Effective outreach approaches must be matched to the characteristics of the community being contacted. The transportation agency must initially determine the most effective communication techniques for reaching the community affected by the project. A variety of techniques may need to be employed to reach more than one underserved group. Agencies may first need to learn about the constituency, both in general (e.g., demographics) and, more specifically, the individuals in the local community (e.g., how many are recent immigrants). In addition, agencies should discover whether the group is literate in its own language or in English or neither. Agencies should also talk with community leaders to find out the best techniques for working with a particular group (e.g., which approaches to use, where to hold events, how to recruit people, what to avoid doing). Once contacted, the community can suggest alternative times, places, and methods.

Identify which underserved groups require special attention for a transportation plan or project because of its impact on them. Careful research about the communities potentially affected by a plan or project may be necessary to identify a diverse group of community leaders. This can be done by contacting local governments to determine the leaders in the community, through word of mouth, conducting interviews, and by being alert to advertisements/fliers for community activities. It is also important for practitioners to maintain up-to-date contact lists for community-based organizations and key individuals in the community, who can be tapped for discussions. Human service coalitions, such as the United Way, colleges and universities, and national organizations, often maintain similar contact lists.

Agencies should select approaches that will empower people and ask them to help identify processes to participate effectively. Thoughtful consultation with the local community enables agencies to identify specific barriers and find effective ways to overcome them. For example, Orange County, California experienced high attendance by all sectors of the affected population except Mexican-Americans at a series of introductory open houses for a major investment study. In subsequent meetings with leaders from this community, county planners learned that these constituents were uncomfortable with the open-house format and intimidated by one-to-one interaction. Supplementary, informal, small group meetings in Latino neighborhoods eventually brought increased participation.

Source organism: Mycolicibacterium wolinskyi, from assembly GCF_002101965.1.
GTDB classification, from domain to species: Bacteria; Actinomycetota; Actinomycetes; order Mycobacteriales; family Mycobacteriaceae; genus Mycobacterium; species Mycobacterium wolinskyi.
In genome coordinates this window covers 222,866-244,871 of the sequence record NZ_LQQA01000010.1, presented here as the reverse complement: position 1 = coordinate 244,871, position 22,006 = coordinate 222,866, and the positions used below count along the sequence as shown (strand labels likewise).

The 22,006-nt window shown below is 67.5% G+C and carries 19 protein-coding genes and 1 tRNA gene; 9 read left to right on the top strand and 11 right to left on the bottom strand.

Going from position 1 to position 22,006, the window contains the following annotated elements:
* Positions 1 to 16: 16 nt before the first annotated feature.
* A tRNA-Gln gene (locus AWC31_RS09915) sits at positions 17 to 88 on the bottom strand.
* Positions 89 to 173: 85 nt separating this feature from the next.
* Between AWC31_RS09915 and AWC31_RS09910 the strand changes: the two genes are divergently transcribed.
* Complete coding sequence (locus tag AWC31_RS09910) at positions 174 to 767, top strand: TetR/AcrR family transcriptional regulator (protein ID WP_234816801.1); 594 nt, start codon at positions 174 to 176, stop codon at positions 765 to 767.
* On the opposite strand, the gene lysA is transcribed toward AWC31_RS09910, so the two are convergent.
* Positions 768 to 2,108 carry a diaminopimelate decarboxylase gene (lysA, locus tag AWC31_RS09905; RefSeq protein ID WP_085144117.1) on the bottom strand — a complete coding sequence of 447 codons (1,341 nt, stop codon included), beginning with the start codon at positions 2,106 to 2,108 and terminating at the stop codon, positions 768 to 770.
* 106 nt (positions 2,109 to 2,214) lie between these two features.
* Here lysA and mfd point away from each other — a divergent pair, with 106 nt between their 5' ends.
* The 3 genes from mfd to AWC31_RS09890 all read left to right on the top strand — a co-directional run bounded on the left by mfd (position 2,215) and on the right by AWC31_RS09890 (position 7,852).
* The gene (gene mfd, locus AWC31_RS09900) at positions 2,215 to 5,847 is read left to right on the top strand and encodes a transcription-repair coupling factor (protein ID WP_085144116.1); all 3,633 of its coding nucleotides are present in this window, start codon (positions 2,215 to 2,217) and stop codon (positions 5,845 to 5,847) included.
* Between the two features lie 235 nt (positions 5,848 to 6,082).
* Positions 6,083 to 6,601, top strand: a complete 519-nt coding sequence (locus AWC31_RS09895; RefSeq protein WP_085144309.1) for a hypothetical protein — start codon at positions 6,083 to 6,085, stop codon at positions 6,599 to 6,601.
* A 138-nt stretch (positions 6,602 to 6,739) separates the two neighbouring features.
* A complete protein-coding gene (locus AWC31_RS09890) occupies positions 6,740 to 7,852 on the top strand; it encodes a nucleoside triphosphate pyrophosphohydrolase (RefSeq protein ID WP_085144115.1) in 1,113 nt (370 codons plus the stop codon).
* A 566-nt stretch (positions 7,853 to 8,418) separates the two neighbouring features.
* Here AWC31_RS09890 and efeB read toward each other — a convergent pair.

Concept mapping is a technique that involves mapping the ideas of residents and using those results in strategic plans. It includes a brainstorming activity and is very inclusive in the sense that no idea or input is excluded or "edited" in the final result. Underserved people can be invited to participate in civic advisory committees, task forces, and other policy bodies. (See Civic Advisory Committees; Citizens on Decision and Policy Bodies.) Such inclusion empowers these communities and provides access to the whole participatory effort.

Community organizations and their leaders are invaluable in building communication between agencies and underrepresented groups. Canvassing key community leaders individually may help determine the best ways to conduct outreach within their communities. These community leaders play an important role; they often represent their communities in the process, especially when those working long hours cannot attend grass root events. For example, the Albany, New York, MPO uses the Albany Service Corps (a job training program for disadvantaged youth that is part of the national AmeriCorps group) to distribute information to low income communities. In many cases, agency staff can easily identify and reach out to community leaders as a first point of contact. The Virginia DOT distributes materials through the National Association for the Advancement of Colored People (NAACP) to reach minorities. Working with leaders also increases the credibility of the participatory planning process. Respecting ethnic tradition, the Alaska DOT has found it helpful to meet first with Alaskan native elders to establish a rapport prior to presenting projects to whole communities.

Community groups provide access to individuals and can serve as forums for participation. Agencies sometimes focus initial attention on active community groups to prepare for later approaches to the general public. Community groups, like Civic Advisory Committees, can provide an underserved community with a meaningful way to participate, as well as a sense of empowerment. Often, community organizations reflect community-wide concerns and can advise an agency on useful strategies for interaction. MPOs in Portland, Oregon and in the Twin Cities, Minnesota, for example, work through established neighborhood organizations. In Arizona, Tucson's MPO involved several Mexican-American neighborhood associations in updating its long-range transportation plan. In Chicago, Illinois, the Center for Neighborhood Technology brought minority groups into the existing regional citizen coalitions. Sometimes working through an established organization can increase an agency's effectiveness and efficiency. Agencies need to be cautious, however, about presuming that any one group represents an entire community.